Definition of Belly

1. Noun. The region of the body of a vertebrate between the thorax and the pelvis.

2. Verb. Swell out or bulge out.
Exact synonyms: Belly Out
Generic synonyms: Intumesce, Swell, Swell Up, Tumefy, Tumesce

3. Noun. A protruding abdomen.
Exact synonyms: Paunch
Generic synonyms: Adipose Tissue, Fat, Fatty Tissue
Group relationships: Body, Torso, Trunk
Specialized synonyms: Bay Window, Corporation, Pot, Potbelly, Tummy
Derivative terms: Paunchy

4. Noun. A part that bulges deeply. "The belly of a sail"

5. Noun. The hollow inside of something. "In the belly of the ship"
Generic synonyms: Inside, Interior

6. Noun. The underpart of the body of certain vertebrates such as snakes or fish.
Group relationships: Craniate, Vertebrate
Generic synonyms: Underpart

Definition of Belly

1. n. That part of the human body which extends downward from the breast to the thighs, and contains the bowels, or intestines; the abdomen.

2. v. t. To cause to swell out; to fill.

3. v. i. To swell and become protuberant, like the belly; to bulge.

Definition of Belly

1. Noun. The abdomen. ¹

2. Noun. The stomach, especially a fat one. ¹

3. Noun. The lower fuselage of an airplane. ¹

4. Verb. To position one's belly. ¹

5. Verb. To swell and become protuberant; to bulge. ¹

¹ Source:

Definition of Belly

1. to swell out [v -LIED, -LYING, -LIES]

Medical Definition of Belly

1. Origin: OE. Bali, bely, AS. Belg, baelg, baelig, bag, bellows, belly; akin to Icel. Belgr bag, bellows, Sw. Balg, Dan. Baelg, D. & G. Balg, cf. W. Bol the paunch or belly, dim. Boly, Ir. Bolg. Cf. Bellows, Follicle, Fool, Bilge. 1. That part of the human body which extends downward from the breast to the thighs, and contains the bowels, or intestines; the abdomen. Formerly all the splanchnic or visceral cavities were called bellies; the lower belly being the abdomen; the middle belly, the thorax; and the upper belly, the head. 2. The under part of the body of animals, corresponding to the human belly. "Underneath the belly of their steeds." (Shak) 3. The womb. "Before I formed thee in the belly I knew thee." (Jer. I. 5) 4. The part of anything which resembles the human belly in protuberance or in cavity; the innermost part; as, the belly of a flask, muscle, sail, ship. "Out of the belly of hell cried I." (Jonah II. 2) 5. The hollow part of a curved or bent timber, the convex part of which is the back. Belly doublet, a doublet of the 16th century, hanging down so as to cover the belly. Shak. Belly fretting, the chafing of a horse's belly with a girth. Johnson. Belly timber, food. Belly worm, a worm that breeds or lives in the belly (stomach or intestines). To cause to swell out; to fill. "Your breath of full consent bellied his sails." (Shak) Origin: Bellied; Bellying. Source: Websters Dictionary (01 Mar 1998)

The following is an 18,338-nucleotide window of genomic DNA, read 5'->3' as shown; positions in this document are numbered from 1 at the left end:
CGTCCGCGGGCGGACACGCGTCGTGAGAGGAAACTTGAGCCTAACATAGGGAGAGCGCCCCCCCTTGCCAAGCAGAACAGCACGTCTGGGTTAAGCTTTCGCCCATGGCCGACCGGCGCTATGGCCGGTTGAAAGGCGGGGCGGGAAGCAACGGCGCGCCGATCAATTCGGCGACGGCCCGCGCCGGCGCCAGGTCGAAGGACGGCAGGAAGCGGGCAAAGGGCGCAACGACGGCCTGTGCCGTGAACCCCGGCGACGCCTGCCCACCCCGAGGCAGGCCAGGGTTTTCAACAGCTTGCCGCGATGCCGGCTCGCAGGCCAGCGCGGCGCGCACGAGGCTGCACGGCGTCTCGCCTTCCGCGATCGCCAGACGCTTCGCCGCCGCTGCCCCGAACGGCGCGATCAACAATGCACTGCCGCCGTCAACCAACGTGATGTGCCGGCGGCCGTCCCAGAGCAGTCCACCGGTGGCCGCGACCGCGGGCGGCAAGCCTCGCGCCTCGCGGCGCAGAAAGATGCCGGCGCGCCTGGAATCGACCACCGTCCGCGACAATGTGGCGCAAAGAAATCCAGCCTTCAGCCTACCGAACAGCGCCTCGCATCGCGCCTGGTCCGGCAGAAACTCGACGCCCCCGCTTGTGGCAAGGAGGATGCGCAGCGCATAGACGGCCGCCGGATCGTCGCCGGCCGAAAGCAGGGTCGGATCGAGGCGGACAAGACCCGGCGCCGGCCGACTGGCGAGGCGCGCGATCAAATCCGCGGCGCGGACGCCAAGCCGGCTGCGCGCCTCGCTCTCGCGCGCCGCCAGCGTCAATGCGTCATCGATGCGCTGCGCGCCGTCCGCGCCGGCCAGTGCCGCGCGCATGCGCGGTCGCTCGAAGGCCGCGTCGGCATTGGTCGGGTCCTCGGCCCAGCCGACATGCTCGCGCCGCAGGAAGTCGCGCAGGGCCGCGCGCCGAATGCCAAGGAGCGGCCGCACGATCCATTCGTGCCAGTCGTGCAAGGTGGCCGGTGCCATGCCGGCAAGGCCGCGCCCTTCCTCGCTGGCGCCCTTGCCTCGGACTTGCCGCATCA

Lexicographical Neighbors of Belly

bells and smells
bells and whistles
bells of Ireland
bells the cat
belly (current term)
belly breathing
belly buster
belly busters

Literary usage of Belly

Below you will find example usage of this term as found in modern and/or classical literature:

1. The new nation by John Morris (1880)
"Latin Uterus, Uteri, a belly or paunch. Sanscrit 154 Udara, the belly. Hindustani 69 Udar, the belly. This insatiable appetite for food, ..."

2. Anatomy: Descriptive and Surgical by Henry Gray (1897)
"This is the "belly stalk," in the interior of which is to be found the ... rins the outer lining of the intestine, extends out into the belly stalk and ..."

3. Eastern Proverbs and Emblems Illustrating Old Truths by James Long (1881)
"The Glutton's God Ms belly.—PHIL. 3 19. The Bengalis call a glutton one all belly. The Egyptians, on embalming a body, threw the belly into the river, ..."

4. A Dictionary of Archaic and Provincial Words, Obsolete Phrases, Proverbs by James Orchard Halliwell-Phillipps (1889)
"A thin part of a carcase neu the belly. North. bellyS. Bellows. ... belly-TIMBER. Food. Var. dial Scott puts this word into the mouth of a distinguished ..."

5. The Harvard Classics by Charles William Eliot (1909)
"THE belly AND THE MEMBERS ONE fine day it occurred to the Members of the Body that they were doing all the work and the belly was having all the food. ..."

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